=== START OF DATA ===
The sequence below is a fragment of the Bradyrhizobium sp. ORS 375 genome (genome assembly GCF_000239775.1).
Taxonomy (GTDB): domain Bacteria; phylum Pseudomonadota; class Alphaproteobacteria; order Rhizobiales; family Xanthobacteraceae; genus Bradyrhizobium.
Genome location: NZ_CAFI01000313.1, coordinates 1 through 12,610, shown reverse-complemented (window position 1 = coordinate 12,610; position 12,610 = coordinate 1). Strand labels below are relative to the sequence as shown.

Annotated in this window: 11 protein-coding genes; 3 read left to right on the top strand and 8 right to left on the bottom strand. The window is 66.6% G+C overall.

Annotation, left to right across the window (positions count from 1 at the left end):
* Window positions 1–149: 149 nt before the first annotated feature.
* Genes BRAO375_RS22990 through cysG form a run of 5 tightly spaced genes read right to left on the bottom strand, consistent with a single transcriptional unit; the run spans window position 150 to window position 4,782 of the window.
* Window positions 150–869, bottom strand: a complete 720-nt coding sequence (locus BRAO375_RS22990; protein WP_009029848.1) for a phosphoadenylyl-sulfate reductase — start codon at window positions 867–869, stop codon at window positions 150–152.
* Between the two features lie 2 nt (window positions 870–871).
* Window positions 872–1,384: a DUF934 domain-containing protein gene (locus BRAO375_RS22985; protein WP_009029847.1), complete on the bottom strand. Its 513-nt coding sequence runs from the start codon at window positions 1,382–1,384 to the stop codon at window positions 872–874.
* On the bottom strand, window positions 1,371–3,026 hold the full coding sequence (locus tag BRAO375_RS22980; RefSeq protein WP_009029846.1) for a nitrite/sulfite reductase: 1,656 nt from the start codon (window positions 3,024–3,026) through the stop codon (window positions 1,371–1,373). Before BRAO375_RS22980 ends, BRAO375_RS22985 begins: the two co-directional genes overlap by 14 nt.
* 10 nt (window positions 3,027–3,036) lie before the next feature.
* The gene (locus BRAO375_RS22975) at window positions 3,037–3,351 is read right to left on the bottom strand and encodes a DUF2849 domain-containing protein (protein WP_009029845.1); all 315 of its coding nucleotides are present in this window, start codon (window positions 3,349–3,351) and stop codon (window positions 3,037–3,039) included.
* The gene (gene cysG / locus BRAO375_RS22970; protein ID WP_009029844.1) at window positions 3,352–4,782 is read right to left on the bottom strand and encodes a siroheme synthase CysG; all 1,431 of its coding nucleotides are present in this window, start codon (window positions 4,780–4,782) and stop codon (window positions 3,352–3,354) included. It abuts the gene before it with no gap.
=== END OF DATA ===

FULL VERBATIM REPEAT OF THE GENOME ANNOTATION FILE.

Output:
The sequence below is a fragment of the Bradyrhizobium sp. ORS 375 genome (genome assembly GCF_000239775.1).
Taxonomy (GTDB): domain Bacteria; phylum Pseudomonadota; class Alphaproteobacteria; order Rhizobiales; family Xanthobacteraceae; genus Bradyrhizobium.
Genome location: NZ_CAFI01000313.1, coordinates 1 through 12,610, shown reverse-complemented (window position 1 = coordinate 12,610; position 12,610 = coordinate 1). Strand labels below are relative to the sequence as shown.

Annotated in this window: 11 protein-coding genes; 3 read left to right on the top strand and 8 right to left on the bottom strand. The window is 66.6% G+C overall.

Annotation, left to right across the window (positions count from 1 at the left end):
* Window positions 1–149: 149 nt before the first annotated feature.
* Genes BRAO375_RS22990 through cysG form a run of 5 tightly spaced genes read right to left on the bottom strand, consistent with a single transcriptional unit; the run spans window position 150 to window position 4,782 of the window.
* Window positions 150–869, bottom strand: a complete 720-nt coding sequence (locus BRAO375_RS22990; protein WP_009029848.1) for a phosphoadenylyl-sulfate reductase — start codon at window positions 867–869, stop codon at window positions 150–152.
* Between the two features lie 2 nt (window positions 870–871).
* Window positions 872–1,384: a DUF934 domain-containing protein gene (locus BRAO375_RS22985; protein WP_009029847.1), complete on the bottom strand. Its 513-nt coding sequence runs from the start codon at window positions 1,382–1,384 to the stop codon at window positions 872–874.
* On the bottom strand, window positions 1,371–3,026 hold the full coding sequence (locus tag BRAO375_RS22980; RefSeq protein WP_009029846.1) for a nitrite/sulfite reductase: 1,656 nt from the start codon (window positions 3,024–3,026) through the stop codon (window positions 1,371–1,373). Before BRAO375_RS22980 ends, BRAO375_RS22985 begins: the two co-directional genes overlap by 14 nt.
* 10 nt (window positions 3,027–3,036) lie before the next feature.
* The gene (locus BRAO375_RS22975) at window positions 3,037–3,351 is read right to left on the bottom strand and encodes a DUF2849 domain-containing protein (protein WP_009029845.1); all 315 of its coding nucleotides are present in this window, start codon (window positions 3,349–3,351) and stop codon (window positions 3,037–3,039) included.
* The gene (gene cysG / locus BRAO375_RS22970; protein ID WP_009029844.1) at window positions 3,352–4,782 is read right to left on the bottom strand and encodes a siroheme synthase CysG; all 1,431 of its coding nucleotides are present in this window, start codon (window positions 4,780–4,782) and stop codon (window positions 3,352–3,354) included. It abuts the gene before it with no gap.